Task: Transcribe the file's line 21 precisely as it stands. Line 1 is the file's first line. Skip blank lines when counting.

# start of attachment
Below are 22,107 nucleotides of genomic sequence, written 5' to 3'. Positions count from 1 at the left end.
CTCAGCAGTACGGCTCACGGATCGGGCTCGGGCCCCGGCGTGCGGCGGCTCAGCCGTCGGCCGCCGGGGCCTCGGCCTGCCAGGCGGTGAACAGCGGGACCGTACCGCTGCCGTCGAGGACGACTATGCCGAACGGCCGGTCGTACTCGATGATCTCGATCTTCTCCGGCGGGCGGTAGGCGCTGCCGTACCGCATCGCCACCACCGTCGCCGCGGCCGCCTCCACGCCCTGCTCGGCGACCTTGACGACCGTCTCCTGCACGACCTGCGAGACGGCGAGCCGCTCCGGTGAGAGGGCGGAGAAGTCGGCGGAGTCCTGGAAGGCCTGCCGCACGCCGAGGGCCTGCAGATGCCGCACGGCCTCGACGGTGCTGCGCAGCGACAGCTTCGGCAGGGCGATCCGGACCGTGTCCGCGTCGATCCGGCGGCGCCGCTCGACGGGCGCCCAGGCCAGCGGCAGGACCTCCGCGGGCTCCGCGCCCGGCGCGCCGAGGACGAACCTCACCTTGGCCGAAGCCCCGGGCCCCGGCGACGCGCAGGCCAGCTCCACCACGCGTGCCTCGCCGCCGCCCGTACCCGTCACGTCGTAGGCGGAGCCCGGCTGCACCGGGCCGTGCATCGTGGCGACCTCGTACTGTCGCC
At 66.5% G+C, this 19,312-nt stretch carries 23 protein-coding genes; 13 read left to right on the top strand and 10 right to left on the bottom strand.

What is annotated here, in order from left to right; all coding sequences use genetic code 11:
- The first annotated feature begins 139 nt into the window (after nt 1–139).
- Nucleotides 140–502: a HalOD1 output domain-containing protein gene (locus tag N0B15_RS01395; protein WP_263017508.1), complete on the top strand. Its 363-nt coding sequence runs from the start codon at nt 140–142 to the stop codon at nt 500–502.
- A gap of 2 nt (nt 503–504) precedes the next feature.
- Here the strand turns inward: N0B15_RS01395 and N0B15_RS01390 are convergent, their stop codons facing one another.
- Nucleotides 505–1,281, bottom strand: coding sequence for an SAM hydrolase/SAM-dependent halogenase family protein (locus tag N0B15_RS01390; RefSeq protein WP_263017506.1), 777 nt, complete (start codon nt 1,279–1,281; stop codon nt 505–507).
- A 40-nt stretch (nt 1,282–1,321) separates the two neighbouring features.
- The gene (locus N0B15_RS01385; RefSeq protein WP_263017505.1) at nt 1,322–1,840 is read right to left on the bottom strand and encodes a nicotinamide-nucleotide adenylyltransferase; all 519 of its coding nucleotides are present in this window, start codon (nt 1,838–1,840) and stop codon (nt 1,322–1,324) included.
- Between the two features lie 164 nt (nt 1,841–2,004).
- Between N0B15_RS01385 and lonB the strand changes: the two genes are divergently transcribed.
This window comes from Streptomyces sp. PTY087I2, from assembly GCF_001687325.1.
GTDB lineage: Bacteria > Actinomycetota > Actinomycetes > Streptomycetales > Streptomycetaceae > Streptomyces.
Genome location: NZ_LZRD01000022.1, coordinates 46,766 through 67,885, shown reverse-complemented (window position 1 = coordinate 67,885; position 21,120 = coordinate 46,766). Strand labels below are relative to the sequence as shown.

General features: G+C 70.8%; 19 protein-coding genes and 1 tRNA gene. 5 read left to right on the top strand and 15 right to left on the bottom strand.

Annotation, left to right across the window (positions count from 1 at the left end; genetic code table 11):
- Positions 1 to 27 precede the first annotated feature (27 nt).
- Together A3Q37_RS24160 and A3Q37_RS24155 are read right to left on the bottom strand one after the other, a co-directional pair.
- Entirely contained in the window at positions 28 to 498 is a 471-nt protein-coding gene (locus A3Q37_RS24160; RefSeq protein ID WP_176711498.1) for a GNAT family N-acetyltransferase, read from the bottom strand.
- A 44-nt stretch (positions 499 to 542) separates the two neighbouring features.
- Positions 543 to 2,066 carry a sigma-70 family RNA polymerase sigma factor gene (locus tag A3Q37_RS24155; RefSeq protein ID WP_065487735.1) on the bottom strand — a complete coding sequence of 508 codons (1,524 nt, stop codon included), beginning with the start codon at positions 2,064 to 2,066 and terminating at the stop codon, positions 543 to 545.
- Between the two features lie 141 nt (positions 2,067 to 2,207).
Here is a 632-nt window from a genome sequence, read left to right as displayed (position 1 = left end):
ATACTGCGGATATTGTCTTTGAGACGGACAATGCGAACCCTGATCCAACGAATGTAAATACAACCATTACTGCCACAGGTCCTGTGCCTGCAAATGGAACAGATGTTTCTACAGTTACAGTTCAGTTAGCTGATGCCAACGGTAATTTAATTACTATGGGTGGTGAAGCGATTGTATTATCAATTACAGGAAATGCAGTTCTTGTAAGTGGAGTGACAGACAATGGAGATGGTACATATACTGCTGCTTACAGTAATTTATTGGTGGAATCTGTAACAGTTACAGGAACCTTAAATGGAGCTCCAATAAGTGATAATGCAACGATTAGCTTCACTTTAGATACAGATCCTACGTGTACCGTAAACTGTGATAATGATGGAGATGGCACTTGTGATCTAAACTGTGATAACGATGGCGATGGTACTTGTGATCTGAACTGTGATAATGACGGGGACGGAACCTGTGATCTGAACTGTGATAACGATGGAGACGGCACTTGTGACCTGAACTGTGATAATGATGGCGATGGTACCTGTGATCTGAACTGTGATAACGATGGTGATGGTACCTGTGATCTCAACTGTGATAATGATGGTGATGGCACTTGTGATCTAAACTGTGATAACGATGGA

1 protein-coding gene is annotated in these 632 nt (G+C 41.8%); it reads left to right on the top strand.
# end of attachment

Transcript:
- Entirely contained in the window at positions 28 to 498 is a 471-nt protein-coding gene (locus A3Q37_RS24160; RefSeq protein ID WP_176711498.1) for a GNAT family N-acetyltransferase, read from the bottom strand.